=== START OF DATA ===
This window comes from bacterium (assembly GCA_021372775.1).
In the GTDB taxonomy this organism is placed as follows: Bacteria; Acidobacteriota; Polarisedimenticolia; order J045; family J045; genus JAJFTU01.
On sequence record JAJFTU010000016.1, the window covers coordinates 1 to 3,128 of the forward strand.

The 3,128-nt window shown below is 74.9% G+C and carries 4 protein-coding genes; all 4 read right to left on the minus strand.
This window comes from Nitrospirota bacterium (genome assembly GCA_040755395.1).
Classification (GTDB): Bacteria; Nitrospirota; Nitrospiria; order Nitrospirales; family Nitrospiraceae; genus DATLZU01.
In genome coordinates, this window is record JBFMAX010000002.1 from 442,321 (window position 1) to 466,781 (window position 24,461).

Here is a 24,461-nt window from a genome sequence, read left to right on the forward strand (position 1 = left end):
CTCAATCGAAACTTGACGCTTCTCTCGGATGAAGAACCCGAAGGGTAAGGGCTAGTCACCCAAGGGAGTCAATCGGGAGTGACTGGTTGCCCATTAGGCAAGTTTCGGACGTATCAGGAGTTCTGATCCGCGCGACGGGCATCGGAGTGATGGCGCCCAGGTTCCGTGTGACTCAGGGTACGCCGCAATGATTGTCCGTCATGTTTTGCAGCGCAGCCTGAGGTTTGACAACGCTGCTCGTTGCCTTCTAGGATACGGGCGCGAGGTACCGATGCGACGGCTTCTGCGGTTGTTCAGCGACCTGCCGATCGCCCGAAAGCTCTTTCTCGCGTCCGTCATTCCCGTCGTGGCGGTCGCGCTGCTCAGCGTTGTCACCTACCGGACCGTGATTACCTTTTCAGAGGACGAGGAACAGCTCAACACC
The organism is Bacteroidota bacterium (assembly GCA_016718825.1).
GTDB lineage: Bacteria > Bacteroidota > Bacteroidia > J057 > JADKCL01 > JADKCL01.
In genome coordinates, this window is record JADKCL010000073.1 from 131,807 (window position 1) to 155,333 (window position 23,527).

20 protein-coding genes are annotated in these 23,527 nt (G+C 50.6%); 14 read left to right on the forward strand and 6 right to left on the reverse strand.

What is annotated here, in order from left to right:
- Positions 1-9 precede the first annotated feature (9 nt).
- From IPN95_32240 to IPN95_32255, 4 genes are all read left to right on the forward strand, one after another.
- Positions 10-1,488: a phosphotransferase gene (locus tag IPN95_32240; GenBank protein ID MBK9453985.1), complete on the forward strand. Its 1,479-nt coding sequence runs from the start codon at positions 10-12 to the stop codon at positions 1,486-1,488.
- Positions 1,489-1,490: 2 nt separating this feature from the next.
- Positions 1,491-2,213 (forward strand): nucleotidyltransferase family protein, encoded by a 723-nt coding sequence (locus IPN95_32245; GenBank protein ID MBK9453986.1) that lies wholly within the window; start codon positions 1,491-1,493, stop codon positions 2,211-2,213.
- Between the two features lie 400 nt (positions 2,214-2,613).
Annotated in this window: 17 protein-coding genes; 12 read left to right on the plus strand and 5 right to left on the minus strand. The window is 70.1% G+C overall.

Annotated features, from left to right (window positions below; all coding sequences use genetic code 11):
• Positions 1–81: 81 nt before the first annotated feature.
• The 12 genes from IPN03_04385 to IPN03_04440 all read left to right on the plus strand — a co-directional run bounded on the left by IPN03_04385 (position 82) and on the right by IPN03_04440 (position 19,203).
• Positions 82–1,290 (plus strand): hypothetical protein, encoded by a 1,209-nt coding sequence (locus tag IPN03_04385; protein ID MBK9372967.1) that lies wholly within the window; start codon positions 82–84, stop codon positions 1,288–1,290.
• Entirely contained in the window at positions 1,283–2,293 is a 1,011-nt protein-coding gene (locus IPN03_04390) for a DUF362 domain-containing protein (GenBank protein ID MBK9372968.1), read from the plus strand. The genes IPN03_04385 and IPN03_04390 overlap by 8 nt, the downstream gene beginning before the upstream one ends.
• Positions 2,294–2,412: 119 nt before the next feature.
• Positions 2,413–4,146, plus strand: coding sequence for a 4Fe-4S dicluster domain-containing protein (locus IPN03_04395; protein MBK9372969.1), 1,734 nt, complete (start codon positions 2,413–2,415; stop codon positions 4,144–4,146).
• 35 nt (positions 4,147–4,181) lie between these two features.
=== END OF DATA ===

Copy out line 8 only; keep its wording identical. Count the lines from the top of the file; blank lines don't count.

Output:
Here is a 24,461-nt window from a genome sequence, read left to right on the forward strand (position 1 = left end):